Young people of the time, mostly born in late 1950s and early 1960s, had already experienced several significant events: The "cultural revolution" came to an end in 1976. College entrance examinations resumed a year later, promising an equal opportunity for students seeking college experiences. In late 1978, China put into effect its reform and opening-up policy.
Reports from the West
Thomas B. Gold, a sociologist from Harvard University, . . . spent a year until early 1980 at Fudan University in Shanghai. . . . Gold describes young people in Communist China's cities as alienated and cynical . . . [A] Dolly Parton fan wanted to make a contribution to his country and to do interesting work . . . "Unchallenged by his job," Gold added, "he spends most of his time either gossiping about which cadre is sleeping with which female employee, or trying to exchange cassette tapes out on the street."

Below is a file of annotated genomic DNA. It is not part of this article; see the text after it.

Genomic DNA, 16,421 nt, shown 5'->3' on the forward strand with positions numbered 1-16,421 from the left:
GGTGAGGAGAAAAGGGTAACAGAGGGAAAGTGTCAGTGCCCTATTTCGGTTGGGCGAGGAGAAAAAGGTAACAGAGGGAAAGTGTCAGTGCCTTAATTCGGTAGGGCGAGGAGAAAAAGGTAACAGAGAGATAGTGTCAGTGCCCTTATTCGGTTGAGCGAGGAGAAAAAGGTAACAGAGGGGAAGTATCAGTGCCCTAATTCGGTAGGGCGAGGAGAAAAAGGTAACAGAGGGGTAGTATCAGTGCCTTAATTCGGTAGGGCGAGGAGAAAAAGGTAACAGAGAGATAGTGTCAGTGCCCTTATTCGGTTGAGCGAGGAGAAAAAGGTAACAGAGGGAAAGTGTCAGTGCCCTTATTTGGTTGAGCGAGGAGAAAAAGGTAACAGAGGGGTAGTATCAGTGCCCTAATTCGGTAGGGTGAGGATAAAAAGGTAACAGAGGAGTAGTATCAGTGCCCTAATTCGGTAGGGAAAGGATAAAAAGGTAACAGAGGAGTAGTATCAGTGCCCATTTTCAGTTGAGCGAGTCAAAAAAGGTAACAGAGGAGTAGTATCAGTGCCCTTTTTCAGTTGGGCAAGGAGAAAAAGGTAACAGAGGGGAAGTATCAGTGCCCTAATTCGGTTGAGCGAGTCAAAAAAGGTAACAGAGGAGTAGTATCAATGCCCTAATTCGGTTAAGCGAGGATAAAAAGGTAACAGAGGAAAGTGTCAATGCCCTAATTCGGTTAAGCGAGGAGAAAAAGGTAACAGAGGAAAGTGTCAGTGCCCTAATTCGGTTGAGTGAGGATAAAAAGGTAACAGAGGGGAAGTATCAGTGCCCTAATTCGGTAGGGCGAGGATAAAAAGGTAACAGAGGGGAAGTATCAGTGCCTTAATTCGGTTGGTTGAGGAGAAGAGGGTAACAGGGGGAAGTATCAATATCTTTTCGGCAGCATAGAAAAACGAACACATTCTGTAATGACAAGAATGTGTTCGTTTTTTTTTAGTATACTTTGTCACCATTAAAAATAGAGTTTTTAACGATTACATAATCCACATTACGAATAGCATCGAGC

"Many young Chinese reported apathetic, cynical"
The Associated Press
April 14, 1981
In China everyone works and everyone has a job, but usually not his own choosing.
Many youngsters are placed in the nursery almost from birth. Some are picked up by parents in the evening; other go home only on weekends.
Grandparents also play a large part in helping to care for the children, and they find that their pensions help the family make ends meet.
"China's working force"
Christian Science Monitor
Jan 23, 1981
Gu Jun, a sociology professor at Shanghai University, was himself a youth in 1981. "At the time, Chinese young people were mostly ambitious and had an inextinguishable passion for knowledge. The country was experiencing a big social change, with a main theme of opening-up. How could most of them be apathetic?"
Zhou Xiaozheng, a professor of sociology at Remin University of China: "In the early days of reform and opening-up, people's lives were comparatively poorer, and the political situation was everybody's concern. Young people nowadays are all beneficiaries of opening-up, but they seem to care less about politics and social events."